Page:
The ‘ordinary men’ who committed mass murder

Historian Christopher Browning labelled members of Reserve Police Battalion 101 ‘ordinary men’. Neither of the SS or the Wehrmacht, they were mostly unskilled workers. So what drove them to murder 38,000 unarmed men, women, and children in Poland at the height of the war?

Members of Police Battalion 101 are saluted by their order police officers as they march in formation in Lodz. Image: United States Holocaust Memorial Museum, courtesy of Michael O’Hara; Bernhardt Colberg.

The most notable thing about Reserve Police Battalion 101 was their ordinariness.

They were not members of the SS. They were not even members of the Wehrmacht. They were ordinary, middle-aged men from Hamburg. The average age was 39, many had families, most were unskilled or semi-skilled workers, a few were skilled workers, and a few lower middle class. Many were churchgoing men.

They had ended up as reserve policemen because they were too old for service on the front-line and were not employed in essential occupations. True, a disproportionate number seem to have been Nazi Party members (25%) – twice as many as among German men generally at the time of the war.

Members of Police Battalion 101 engage in combat training in the vicinity of Lodz.
Image: United States Holocaust Memorial Museum, courtesy of Michael O’Hara; Bernhardt Colberg.

Needless to say, party membership exploded after Hitler came to power – reaching a peak of about 8 million members – because of the considerable career-advantages of a party card in a totalitarian state.

So the relatively high proportion of party members in Reserve Police Battalion 101 is not so very remarkable. Researcher Christopher Browning seems quite justified in labelling this unit of 500 reserve police officers ‘ordinary men’.

In June 1942, these ‘ordinary men’ were redeployed to Occupied Poland to take part in a ‘special action’.

Eighteen months later, at the end of its tour of duty, Reserve Police Battalion 101 had murdered 38,000 unarmed men, women, and children. They had also deported another 45,000 people to Treblinka, an extermination camp, where an estimated 750,000 Jews were gassed in the course of the war.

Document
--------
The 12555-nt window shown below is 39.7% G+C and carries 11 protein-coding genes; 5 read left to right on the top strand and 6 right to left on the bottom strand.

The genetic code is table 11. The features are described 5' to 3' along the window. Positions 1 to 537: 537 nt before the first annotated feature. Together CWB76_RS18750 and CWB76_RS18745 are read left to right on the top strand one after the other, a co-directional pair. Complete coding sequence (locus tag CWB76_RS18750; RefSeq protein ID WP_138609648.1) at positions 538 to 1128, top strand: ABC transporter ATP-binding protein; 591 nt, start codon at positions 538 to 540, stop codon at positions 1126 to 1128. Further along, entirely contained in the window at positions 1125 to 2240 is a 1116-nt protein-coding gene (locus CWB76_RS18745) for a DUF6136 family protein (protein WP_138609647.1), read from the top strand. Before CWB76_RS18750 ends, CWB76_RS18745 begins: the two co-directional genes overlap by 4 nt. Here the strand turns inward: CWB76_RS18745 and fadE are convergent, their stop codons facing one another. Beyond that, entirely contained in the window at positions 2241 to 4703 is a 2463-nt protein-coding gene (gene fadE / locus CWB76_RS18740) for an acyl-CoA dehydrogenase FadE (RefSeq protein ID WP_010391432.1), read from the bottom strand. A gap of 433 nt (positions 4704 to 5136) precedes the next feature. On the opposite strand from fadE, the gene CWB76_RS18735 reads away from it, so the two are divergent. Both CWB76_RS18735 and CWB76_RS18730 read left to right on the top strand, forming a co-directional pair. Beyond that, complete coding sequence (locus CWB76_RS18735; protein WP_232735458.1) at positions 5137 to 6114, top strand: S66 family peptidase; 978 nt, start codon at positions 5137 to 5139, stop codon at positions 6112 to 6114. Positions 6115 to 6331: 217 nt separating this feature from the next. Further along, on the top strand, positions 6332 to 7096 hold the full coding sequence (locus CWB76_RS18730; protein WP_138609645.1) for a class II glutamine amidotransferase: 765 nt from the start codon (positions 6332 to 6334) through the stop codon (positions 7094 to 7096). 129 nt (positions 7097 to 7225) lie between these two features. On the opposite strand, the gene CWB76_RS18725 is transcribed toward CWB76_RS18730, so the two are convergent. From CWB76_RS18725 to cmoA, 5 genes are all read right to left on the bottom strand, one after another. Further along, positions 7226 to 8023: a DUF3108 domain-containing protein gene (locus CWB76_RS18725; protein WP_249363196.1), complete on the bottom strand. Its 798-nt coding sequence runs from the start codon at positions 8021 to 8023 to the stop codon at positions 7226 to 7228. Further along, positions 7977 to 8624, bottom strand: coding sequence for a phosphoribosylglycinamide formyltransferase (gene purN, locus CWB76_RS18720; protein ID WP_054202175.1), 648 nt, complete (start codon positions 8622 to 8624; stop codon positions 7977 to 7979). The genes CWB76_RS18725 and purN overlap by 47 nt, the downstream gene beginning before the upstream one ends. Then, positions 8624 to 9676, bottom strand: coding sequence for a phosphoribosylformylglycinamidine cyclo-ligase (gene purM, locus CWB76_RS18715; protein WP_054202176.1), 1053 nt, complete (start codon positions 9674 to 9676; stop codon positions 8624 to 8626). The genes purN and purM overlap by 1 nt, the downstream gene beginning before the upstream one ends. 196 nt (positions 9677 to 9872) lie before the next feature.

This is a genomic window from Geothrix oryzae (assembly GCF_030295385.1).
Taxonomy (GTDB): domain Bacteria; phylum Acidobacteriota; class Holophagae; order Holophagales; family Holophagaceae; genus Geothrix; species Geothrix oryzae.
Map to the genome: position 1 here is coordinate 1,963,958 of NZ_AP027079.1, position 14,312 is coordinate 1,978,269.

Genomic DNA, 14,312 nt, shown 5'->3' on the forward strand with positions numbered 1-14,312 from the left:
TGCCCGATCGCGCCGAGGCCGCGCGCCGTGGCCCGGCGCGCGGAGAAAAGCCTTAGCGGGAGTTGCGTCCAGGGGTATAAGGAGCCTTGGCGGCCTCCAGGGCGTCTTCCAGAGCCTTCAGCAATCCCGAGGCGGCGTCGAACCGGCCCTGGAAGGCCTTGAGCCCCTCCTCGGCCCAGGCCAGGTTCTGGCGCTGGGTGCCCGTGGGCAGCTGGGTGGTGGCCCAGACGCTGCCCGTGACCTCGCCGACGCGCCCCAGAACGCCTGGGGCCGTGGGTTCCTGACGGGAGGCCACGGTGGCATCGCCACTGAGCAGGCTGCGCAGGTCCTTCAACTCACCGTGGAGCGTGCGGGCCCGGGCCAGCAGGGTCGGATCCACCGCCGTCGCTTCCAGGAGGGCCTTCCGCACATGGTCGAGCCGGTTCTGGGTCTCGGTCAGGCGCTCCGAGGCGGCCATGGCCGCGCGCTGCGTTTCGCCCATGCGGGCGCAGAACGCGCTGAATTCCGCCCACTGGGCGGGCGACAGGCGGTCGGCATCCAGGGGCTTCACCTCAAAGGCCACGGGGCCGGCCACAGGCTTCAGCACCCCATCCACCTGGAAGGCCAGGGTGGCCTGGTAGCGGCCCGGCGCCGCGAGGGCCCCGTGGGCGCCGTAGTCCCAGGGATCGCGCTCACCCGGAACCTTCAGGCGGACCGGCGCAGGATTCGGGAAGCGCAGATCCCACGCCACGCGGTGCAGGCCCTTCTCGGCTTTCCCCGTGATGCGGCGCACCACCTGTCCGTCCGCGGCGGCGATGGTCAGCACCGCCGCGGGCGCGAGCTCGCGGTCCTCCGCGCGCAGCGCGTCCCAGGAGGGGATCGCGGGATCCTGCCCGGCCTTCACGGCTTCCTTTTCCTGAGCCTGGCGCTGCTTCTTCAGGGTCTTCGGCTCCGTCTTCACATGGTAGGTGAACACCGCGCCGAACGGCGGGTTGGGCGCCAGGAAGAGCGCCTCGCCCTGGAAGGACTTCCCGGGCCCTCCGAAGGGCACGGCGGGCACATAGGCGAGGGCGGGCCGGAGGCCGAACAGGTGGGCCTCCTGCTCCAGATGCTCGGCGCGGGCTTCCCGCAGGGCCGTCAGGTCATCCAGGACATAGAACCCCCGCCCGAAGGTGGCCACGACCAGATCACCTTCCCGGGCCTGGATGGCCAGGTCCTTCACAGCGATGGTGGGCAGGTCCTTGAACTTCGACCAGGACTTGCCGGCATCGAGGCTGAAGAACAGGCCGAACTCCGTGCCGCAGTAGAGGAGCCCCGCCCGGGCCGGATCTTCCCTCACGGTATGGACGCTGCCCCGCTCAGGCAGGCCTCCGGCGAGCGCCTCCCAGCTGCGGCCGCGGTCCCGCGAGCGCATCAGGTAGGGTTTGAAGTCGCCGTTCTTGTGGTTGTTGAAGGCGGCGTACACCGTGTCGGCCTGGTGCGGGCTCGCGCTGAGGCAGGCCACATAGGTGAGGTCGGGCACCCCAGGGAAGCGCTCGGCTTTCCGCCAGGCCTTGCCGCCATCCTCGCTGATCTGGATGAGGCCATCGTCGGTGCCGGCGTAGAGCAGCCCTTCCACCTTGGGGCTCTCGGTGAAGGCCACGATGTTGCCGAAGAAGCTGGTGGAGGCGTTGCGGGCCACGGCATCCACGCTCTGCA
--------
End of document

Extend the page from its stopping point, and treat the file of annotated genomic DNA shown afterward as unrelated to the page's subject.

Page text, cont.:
So they had been accomplices in the murder of these people too. In the latter case, they were no doubt able to distance themselves from the act of murder.

This is an important part of any explanation of how the Holocaust happened. It was a vast, complex, bureaucratised operation, involving tens of thousands of personnel in a hundred different roles, most of whom were never required to empty canisters of Zyklon B into chambers packed full of human beings.

Einsatzgruppen – SS death-squads – in action in Eastern Europe. The image appears to be a snap taken on a personal camera by a unit member. it provides a vivid impression of the work undertaken by Reserve Police Battalion 101.

Some 14 million Germans voted Nazi in the July 1932 general election. Some 38 million Germans voted in favour of Hitler’s dictatorship in the August 1934 plebiscite. Only a small fraction of these people were directly involved in genocide during the war.

The Nazi seizure of power gave them control of the German state, which they then subjected to a process of Gleichschaltung, or ‘bringing into line’. This meant the purging of some staff and the cowing of the rest through a mixture of incentives, indoctrination, and intimidation.

Some people were already Nazis. Many others chose to become so. Many more simply kept their heads down and got on with their jobs. Few were minded to ask critical questions. In this way, the army, police, and civil service were turned into streamlined instruments of totalitarian dictatorship.

Take the railway system. When the Third Reich stretched from the Atlantic to the Black Sea – which it did in the middle two years of the war – some hundreds of thousands of people worked on the railways. The great majority of them did what they were told. Sometimes that involved sending cattle-trucks packed with human beings to extermination camps.

Were they accomplices to murder? Were they among the guilty? There is no easy answer.


This is an extract from a 14-paged special feature on the Holocaust, published in the February 2020 issue of Military History Matters.

In our special this time, Neil Faulkner drills down to the level of the individual perpetrator, to ask to what degree ordinary people were responsible. Drawing on Christopher Browning’s seminal research, he reaches disturbing conclusions about the forces for evil that may exist in our society.

Also this time, Taylor Downing reviews the debate – past and present – about whether Allied air power should have been deployed to disrupt the extermination programme, perhaps by bombing the railway lines to the camps or even the gas chambers. Again, the conclusion is disturbing.

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